Amidst all the hullabaloo of the last several months, I’ve not really talked much about my DJ-ing in Second Life, and my show on Gorean Whip Radio in particular.
It’s hard to believe it’s nearly 11 months since I first joined the station. It was very much a spur-of-the-moment thing. Kittlen had been approached by Irish Breen, the general manager, who’d known her a long while, and asked if she wanted to be a radio DJ. When I heard this, I decided it was worth a try applying myself. As it turned out, I was accepted very quickly—Irish practically hired me on the spot!
I like to think that I’ve improved my craft as a result of doing my weekly show on Gorean Whip Radio. The station owners and managers have been very helpful and supportive, and I enjoy hanging out in the staff chat discussing what’s going on in both the real world and Second Life. I’ve also had the opportunity to help create adverts and promotional material for on-air broadcast, and be one of the station’s voices.
The best experience so far was back in May when Gorean Whip Radio was the official radio station for the 2018 Second Life Sci-fi Expo. Both myself and Kittlen had a lot of fun with that!
The only real sticking point has been the fact that a lot of the sponsoring sims insist on visitor being in-character as Goreans. As a blue rainbow-speckled alien, I am exceedingly out-of-character in such a setting! Some sims do have OOC areas for parties, a few specifically for Gorean Whip Radio, so I can go there and do my stuff.
I’ve only had one instance so far where I’ve been frowned upon, and it does niggle a bit. But the fact is that the persona I present in Second Life is not only who I am, but also how I advertise myself on-air. Heck, my show is titled “DJ Spitfire Probes Your Ears” and I use the intro and ending music from Bernard Herrmann’s score for “The Day The Earth Stood Still” for the opening and closing of my shows and during voiceovers.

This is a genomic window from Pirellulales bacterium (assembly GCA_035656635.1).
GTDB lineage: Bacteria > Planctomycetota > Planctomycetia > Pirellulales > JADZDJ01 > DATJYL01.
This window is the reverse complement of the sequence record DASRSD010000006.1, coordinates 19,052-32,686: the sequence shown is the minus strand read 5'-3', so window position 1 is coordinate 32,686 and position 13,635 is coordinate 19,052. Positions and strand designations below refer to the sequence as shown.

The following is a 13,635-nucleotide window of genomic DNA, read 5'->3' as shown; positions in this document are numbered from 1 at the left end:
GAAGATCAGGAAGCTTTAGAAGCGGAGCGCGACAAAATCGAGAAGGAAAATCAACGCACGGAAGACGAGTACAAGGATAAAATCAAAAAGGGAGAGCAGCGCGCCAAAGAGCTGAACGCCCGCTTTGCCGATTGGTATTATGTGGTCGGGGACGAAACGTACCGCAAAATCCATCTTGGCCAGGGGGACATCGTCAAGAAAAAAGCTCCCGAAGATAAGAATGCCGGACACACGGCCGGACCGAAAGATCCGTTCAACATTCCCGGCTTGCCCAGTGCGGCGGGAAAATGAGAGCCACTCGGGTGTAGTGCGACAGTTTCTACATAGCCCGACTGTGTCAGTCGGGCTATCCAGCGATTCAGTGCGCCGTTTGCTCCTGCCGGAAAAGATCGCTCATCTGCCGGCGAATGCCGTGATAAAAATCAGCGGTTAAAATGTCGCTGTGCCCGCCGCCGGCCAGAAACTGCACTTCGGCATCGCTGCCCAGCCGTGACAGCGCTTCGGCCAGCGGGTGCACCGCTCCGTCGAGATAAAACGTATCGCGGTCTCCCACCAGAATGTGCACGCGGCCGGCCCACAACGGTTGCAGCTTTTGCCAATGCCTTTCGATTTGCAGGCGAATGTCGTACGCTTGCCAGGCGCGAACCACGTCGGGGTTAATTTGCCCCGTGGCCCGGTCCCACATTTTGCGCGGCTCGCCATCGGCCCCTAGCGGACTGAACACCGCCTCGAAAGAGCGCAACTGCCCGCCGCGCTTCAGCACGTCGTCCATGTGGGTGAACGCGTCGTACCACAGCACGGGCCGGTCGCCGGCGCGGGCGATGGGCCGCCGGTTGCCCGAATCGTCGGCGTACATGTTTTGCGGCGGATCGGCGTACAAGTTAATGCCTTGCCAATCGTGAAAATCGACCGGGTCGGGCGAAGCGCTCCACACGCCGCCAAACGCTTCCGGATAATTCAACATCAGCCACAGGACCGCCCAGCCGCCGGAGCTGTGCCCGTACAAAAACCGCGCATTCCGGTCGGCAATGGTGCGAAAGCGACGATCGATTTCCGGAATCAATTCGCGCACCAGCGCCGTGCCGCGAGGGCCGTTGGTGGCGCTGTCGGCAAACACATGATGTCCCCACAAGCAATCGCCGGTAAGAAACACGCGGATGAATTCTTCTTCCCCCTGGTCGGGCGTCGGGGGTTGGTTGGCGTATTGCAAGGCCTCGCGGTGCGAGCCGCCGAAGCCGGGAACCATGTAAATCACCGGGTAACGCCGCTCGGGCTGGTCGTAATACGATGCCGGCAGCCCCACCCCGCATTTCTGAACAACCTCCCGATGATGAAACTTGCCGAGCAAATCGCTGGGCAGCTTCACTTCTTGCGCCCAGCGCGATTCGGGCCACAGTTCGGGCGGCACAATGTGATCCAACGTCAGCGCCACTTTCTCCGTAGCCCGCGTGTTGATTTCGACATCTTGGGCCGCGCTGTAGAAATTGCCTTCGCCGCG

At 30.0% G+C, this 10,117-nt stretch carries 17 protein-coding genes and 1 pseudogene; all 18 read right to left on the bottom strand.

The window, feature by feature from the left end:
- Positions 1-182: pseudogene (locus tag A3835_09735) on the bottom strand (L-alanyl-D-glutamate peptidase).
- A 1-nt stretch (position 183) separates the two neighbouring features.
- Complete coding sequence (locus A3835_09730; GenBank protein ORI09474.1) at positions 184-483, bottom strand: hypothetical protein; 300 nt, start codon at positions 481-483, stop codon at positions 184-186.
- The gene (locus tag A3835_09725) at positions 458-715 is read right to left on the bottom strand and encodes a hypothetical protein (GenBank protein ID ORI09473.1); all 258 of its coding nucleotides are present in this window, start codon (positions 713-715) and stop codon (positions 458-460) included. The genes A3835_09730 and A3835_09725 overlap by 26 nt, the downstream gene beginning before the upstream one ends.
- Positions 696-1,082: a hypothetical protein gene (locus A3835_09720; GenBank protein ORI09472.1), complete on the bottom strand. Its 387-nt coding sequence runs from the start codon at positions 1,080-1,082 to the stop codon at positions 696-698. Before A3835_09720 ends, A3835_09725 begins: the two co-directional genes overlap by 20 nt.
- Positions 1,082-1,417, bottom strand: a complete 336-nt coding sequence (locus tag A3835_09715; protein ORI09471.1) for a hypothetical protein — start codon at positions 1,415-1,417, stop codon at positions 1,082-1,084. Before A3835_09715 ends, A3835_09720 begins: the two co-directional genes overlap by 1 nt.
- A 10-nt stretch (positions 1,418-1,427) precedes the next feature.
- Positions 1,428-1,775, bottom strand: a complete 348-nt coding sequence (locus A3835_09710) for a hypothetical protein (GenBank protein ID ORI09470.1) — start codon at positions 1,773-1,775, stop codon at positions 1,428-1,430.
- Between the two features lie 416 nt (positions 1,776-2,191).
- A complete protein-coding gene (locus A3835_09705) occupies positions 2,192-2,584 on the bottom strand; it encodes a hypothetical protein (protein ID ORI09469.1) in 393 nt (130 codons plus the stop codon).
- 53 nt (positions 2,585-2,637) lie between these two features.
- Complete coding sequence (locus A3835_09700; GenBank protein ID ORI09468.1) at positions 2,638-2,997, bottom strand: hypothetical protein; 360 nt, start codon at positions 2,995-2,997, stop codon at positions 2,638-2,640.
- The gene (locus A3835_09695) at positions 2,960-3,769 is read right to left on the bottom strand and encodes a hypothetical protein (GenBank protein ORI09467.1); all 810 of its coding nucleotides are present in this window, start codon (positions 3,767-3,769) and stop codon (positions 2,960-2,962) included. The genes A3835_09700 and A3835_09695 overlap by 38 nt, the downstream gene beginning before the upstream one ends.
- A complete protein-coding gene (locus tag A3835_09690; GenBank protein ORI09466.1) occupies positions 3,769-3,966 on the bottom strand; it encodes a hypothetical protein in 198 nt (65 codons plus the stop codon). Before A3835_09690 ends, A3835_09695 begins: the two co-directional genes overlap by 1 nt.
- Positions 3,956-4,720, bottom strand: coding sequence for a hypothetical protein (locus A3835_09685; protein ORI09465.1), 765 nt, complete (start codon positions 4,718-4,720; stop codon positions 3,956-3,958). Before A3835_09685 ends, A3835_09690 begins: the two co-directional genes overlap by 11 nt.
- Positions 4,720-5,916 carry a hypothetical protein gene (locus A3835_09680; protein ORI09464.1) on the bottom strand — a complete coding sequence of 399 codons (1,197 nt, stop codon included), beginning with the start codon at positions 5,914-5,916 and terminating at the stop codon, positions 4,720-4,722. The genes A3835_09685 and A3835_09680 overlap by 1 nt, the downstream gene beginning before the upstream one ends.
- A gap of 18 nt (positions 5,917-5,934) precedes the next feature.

I also take comfort from the knowledge that I do get plenty of people tuning in when I’m on-air. While I’m not the biggest draw on the schedule, it is still regularly on a par with the largest audiences I’ve had for any of my DJ-ing gigs to date.
Around the time I was finalising my previous blog post, the shit well and truly hit the fan. Kittlen threw Penalt out of their home. Then she left a message in the family group telling them to protect me and left. She also left YouMustObey, removed all of her stuff from my land parcel in Second Life, and un-collared herself from me on there too.
Coming in rapid succession, I was walloped and left reeling for a while. Thankfully, other family members reached out to check on and comfort me.
The problems between Kittlen and Penalt had been brewing for a long time, but Coyote’s actions brought it to the boil. The last straw had been her collaring of Penalt without warning or consultation. Kittlen flipped out and told Penalt he had to choose between her and Coyote. He decided to pick Coyote. Continue reading “Separated”
Real life seems intent on throwing more curveballs at me. My mother had a breast scan which revealed the early stages of cancer. She opted for a mastectomy over minor surgery plus radiotherapy. So I’ve had to take out more time to support my terminally ill father while she recovers. As a result means that I’ve had to scale back my online time, which affects my ability to interact with Kittlen.
There is another curveball that I want to discuss. One that came at both Kittlen and myself several months ago, and whose effects we are both still dealing. This one has a name—Coyote. Continue reading “The Trickster”
Second Life is celebrating its 15th birthday (SL15B) at the moment. As part of that, it has been running a week of music events running across several areas. And my Kittlen was not only one of those invited to perform, but subsequently did several fill-in slots for others who couldn’t make it. I am so proud of her! Not only did she kick ass, but she worked with the support staff and other artists to help things run smoothly. 🙂
I remember the first time I talked on-air in Second Life; I was petrified about how people would react. I was still self-conscious about being a biological male with a virtual female body. And my voice is the most significant giveaway that I’m not a girl—definitely a G.I.R.L (Guy In Real Life), but not a girl. I have been broadcasting for a month or so at that point, and being able to play music I liked and share that with other helped my nerves. And my friends at the time weren’t fazed. But it was awkward nevertheless.